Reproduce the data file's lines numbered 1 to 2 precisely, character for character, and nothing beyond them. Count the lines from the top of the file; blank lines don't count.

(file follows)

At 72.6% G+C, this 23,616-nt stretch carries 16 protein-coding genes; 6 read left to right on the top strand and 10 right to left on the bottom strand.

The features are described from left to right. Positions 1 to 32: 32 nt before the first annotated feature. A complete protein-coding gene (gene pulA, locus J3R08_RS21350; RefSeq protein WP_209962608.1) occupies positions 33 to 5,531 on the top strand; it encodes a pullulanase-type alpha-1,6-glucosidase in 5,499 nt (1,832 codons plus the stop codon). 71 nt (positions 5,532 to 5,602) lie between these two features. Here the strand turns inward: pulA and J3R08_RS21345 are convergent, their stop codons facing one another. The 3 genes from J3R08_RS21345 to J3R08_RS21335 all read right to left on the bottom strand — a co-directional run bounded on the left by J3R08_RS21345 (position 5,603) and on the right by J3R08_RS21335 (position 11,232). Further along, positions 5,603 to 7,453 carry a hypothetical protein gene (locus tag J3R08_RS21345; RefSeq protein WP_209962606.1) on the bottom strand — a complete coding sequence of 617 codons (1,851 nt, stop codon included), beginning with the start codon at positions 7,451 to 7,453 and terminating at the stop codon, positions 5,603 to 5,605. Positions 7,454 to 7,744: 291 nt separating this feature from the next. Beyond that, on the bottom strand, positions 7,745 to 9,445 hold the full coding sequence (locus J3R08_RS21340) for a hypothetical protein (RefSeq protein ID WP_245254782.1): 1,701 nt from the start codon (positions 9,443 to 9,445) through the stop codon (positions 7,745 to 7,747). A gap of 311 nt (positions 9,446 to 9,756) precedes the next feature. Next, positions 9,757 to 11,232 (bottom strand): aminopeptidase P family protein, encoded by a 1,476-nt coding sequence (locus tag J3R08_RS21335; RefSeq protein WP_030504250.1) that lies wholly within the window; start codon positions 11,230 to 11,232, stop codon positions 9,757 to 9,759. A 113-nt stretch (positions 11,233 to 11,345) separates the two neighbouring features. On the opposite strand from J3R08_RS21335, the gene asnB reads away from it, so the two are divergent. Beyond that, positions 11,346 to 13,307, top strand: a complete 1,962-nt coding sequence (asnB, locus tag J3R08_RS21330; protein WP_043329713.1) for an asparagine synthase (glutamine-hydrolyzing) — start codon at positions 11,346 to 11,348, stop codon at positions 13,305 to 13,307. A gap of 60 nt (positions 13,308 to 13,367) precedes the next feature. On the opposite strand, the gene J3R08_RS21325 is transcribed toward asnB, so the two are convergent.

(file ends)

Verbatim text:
At 72.6% G+C, this 23,616-nt stretch carries 16 protein-coding genes; 6 read left to right on the top strand and 10 right to left on the bottom strand.

The features are described from left to right. Positions 1 to 32: 32 nt before the first annotated feature. A complete protein-coding gene (gene pulA, locus J3R08_RS21350; RefSeq protein WP_209962608.1) occupies positions 33 to 5,531 on the top strand; it encodes a pullulanase-type alpha-1,6-glucosidase in 5,499 nt (1,832 codons plus the stop codon). 71 nt (positions 5,532 to 5,602) lie between these two features. Here the strand turns inward: pulA and J3R08_RS21345 are convergent, their stop codons facing one another. The 3 genes from J3R08_RS21345 to J3R08_RS21335 all read right to left on the bottom strand — a co-directional run bounded on the left by J3R08_RS21345 (position 5,603) and on the right by J3R08_RS21335 (position 11,232). Further along, positions 5,603 to 7,453 carry a hypothetical protein gene (locus tag J3R08_RS21345; RefSeq protein WP_209962606.1) on the bottom strand — a complete coding sequence of 617 codons (1,851 nt, stop codon included), beginning with the start codon at positions 7,451 to 7,453 and terminating at the stop codon, positions 5,603 to 5,605. Positions 7,454 to 7,744: 291 nt separating this feature from the next. Beyond that, on the bottom strand, positions 7,745 to 9,445 hold the full coding sequence (locus J3R08_RS21340) for a hypothetical protein (RefSeq protein ID WP_245254782.1): 1,701 nt from the start codon (positions 9,443 to 9,445) through the stop codon (positions 7,745 to 7,747). A gap of 311 nt (positions 9,446 to 9,756) precedes the next feature. Next, positions 9,757 to 11,232 (bottom strand): aminopeptidase P family protein, encoded by a 1,476-nt coding sequence (locus tag J3R08_RS21335; RefSeq protein WP_030504250.1) that lies wholly within the window; start codon positions 11,230 to 11,232, stop codon positions 9,757 to 9,759. A 113-nt stretch (positions 11,233 to 11,345) separates the two neighbouring features. On the opposite strand from J3R08_RS21335, the gene asnB reads away from it, so the two are divergent. Beyond that, positions 11,346 to 13,307, top strand: a complete 1,962-nt coding sequence (asnB, locus tag J3R08_RS21330; protein WP_043329713.1) for an asparagine synthase (glutamine-hydrolyzing) — start codon at positions 11,346 to 11,348, stop codon at positions 13,305 to 13,307. A gap of 60 nt (positions 13,308 to 13,367) precedes the next feature. On the opposite strand, the gene J3R08_RS21325 is transcribed toward asnB, so the two are convergent.